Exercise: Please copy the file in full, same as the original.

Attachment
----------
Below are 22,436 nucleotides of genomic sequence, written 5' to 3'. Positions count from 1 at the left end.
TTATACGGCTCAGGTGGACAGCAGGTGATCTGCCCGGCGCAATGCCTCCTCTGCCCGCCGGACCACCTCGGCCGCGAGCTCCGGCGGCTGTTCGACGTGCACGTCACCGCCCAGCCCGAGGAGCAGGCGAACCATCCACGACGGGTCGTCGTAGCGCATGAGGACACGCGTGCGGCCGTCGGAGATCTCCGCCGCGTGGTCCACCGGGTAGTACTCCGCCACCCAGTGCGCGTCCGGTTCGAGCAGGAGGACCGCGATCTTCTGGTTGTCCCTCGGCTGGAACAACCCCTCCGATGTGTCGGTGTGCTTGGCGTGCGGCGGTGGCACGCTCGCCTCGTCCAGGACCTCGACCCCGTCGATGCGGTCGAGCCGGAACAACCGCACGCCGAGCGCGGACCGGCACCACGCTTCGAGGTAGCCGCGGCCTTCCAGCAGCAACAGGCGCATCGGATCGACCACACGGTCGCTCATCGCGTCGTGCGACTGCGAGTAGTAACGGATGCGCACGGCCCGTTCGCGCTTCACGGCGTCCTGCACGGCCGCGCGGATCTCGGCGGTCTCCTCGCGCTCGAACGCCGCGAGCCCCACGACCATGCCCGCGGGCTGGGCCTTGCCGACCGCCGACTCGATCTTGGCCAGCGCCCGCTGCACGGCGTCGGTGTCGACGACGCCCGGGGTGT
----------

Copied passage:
Below are 22,436 nucleotides of genomic sequence, written 5' to 3'. Positions count from 1 at the left end.
TTATACGGCTCAGGTGGACAGCAGGTGATCTGCCCGGCGCAATGCCTCCTCTGCCCGCCGGACCACCTCGGCCGCGAGCTCCGGCGGCTGTTCGACGTGCACGTCACCGCCCAGCCCGAGGAGCAGGCGAACCATCCACGACGGGTCGTCGTAGCGCATGAGGACACGCGTGCGGCCGTCGGAGATCTCCGCCGCGTGGTCCACCGGGTAGTACTCCGCCACCCAGTGCGCGTCCGGTTCGAGCAGGAGGACCGCGATCTTCTGGTTGTCCCTCGGCTGGAACAACCCCTCCGATGTGTCGGTGTGCTTGGCGTGCGGCGGTGGCACGCTCGCCTCGTCCAGGACCTCGACCCCGTCGATGCGGTCGAGCCGGAACAACCGCACGCCGAGCGCGGACCGGCACCACGCTTCGAGGTAGCCGCGGCCTTCCAGCAGCAACAGGCGCATCGGATCGACCACACGGTCGCTCATCGCGTCGTGCGACTGCGAGTAGTAACGGATGCGCACGGCCCGTTCGCGCTTCACGGCGTCCTGCACGGCCGCGCGGATCTCGGCGGTCTCCTCGCGCTCGAACGCCGCGAGCCCCACGACCATGCCCGCGGGCTGGGCCTTGCCGACCGCCGACTCGATCTTGGCCAGCGCCCGCTGCACGGCGTCGGTGTCGACGACGCCCGGGGTGT